Almost immediately after taking office, Donald Trump announced the formal demise of the Trans-Pacific Partnership (TPP) -- a framework the Republican president didn't seem to understand, but nevertheless hated. Trump assured Americans soon after that he'd replace the TPP with a "beautiful" alternative.
That was a year and two days ago. There's still no alternative.
In the fall, the president spoke in Tokyo to a group of Japanese business leaders, many of whom backed the TPP. "We will have more trade than anybody ever thought of under TPP, that I can tell you," the American president promised. "TPP was not the right idea. Probably some of you in this room disagree, but ultimately I'll be proven to be right."
In reality, the only thing that's being proven is Trump's ability to isolate the United States. In fact, as Reuters reported this week, our former TPP partners have decided to simply go around us.
Eleven countries aiming to forge an Asia-Pacific trade pact after the United States pulled out of an earlier version will sign an agreement in Chile in March, Japan's economy minister said on Tuesday, in a big win for Tokyo. [...]
An agreement is a win for Japanese Prime Minister Shinzo Abe's government, which has been lobbying hard to save the pact, originally called the Trans-Pacific Partnership.
Remember, that partnership was originally the United States' idea. Now it's "a big win" for Japan -- which came on the heels of another big trade deal between Japan and the European Union, announced last year.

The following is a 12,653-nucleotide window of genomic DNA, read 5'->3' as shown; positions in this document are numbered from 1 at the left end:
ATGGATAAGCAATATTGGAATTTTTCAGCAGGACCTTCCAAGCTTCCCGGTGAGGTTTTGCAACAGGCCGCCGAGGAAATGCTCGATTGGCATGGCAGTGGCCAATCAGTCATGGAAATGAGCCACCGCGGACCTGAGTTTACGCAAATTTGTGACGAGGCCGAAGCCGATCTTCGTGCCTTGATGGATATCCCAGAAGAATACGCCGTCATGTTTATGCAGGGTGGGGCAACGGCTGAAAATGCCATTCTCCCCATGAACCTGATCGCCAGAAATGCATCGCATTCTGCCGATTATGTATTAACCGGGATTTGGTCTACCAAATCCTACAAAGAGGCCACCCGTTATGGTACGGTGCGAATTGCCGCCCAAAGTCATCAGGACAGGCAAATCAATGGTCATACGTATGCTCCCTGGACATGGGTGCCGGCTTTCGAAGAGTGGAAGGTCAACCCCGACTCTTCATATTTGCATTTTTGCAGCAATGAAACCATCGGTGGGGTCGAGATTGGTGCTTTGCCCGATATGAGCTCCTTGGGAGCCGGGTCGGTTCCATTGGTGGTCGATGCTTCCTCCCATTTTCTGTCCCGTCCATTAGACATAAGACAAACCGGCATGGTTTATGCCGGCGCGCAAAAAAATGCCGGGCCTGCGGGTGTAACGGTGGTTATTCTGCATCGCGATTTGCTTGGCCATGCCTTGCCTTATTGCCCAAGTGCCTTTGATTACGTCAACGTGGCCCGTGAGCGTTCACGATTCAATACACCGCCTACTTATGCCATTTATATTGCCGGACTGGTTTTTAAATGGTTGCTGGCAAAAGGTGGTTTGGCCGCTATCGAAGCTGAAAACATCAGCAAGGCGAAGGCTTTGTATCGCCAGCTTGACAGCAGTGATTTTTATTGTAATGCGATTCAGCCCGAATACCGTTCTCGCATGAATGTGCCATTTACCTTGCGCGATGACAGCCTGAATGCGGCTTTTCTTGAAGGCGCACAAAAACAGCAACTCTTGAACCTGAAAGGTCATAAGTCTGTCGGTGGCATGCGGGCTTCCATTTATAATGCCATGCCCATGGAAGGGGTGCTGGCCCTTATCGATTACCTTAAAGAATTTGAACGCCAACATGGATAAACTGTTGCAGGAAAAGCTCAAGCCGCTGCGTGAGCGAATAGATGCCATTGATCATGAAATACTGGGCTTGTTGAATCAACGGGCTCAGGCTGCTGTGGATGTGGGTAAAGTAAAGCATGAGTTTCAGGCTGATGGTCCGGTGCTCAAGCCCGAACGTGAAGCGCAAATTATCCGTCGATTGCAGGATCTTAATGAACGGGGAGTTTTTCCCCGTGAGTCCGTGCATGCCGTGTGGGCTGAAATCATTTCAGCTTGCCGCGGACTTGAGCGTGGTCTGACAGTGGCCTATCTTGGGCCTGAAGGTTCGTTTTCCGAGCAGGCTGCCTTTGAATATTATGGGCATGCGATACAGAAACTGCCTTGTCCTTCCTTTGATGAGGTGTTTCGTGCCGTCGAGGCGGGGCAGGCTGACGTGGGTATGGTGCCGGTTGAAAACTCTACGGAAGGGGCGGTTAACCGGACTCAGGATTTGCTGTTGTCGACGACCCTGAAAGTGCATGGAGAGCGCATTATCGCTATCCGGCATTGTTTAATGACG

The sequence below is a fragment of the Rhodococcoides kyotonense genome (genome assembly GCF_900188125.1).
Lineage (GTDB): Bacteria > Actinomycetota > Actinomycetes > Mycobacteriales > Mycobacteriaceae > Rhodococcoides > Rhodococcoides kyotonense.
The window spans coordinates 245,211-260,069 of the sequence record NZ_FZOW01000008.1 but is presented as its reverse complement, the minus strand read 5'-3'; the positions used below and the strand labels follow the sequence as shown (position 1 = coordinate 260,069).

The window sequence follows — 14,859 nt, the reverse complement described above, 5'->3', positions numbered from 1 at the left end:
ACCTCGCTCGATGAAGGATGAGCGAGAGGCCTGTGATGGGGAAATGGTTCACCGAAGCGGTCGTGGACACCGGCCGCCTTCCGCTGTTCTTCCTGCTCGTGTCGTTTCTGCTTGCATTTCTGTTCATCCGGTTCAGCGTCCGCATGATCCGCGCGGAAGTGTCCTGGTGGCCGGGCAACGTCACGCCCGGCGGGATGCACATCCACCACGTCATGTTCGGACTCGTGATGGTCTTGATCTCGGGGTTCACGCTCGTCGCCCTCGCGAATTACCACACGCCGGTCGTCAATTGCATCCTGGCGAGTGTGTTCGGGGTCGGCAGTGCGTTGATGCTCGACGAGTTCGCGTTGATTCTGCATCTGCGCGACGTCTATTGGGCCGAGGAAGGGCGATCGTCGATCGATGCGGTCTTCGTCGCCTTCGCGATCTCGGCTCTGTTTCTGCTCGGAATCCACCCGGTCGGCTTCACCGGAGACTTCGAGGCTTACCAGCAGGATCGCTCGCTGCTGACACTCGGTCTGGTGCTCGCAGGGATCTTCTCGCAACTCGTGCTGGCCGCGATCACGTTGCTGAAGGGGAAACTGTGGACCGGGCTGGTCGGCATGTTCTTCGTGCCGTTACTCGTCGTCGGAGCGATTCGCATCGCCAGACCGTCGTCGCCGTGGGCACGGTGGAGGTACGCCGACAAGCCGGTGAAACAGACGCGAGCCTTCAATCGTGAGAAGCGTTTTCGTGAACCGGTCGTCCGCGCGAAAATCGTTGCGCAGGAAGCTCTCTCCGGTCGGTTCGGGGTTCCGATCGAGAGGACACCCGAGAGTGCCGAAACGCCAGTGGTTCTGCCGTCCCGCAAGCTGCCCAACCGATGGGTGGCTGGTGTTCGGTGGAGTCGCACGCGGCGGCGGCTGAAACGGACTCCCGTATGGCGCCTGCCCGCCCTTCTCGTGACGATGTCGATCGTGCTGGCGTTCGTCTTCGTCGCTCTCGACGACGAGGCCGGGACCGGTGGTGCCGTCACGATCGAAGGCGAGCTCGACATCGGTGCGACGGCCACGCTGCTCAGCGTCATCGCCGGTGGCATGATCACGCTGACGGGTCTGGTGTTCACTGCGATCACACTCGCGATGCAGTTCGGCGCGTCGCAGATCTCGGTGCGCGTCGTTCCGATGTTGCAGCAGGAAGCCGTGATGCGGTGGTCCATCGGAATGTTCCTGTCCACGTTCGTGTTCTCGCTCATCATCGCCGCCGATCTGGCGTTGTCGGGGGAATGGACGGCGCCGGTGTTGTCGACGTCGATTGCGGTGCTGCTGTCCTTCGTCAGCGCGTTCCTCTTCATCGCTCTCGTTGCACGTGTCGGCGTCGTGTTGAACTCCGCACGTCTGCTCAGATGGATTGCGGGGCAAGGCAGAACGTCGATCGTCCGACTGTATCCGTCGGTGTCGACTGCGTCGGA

A Washington Post report in the fall noted that when Trump withdrew, it "created a vacuum other nations are now moving to fill, with or without the president."
A FiveThirtyEight piece, noting that the Republican's plans "backfired," explained, "Japan, the world's third-biggest economy, has assumed the leadership role. Canada, initially a reluctant member of the club, volunteered to host one of the first post-Trump meetings of the remaining TPP countries to work on a way forward -- perhaps because research shows that Canadians will do better if they have preferential access that their American cousins lack. Smaller, poorer countries such as Vietnam and Malaysia wanted freer trade with the U.S. but agreed to consider improved access to countries such as Australia, Canada and Japan as a consolation prize for years of hard bargaining."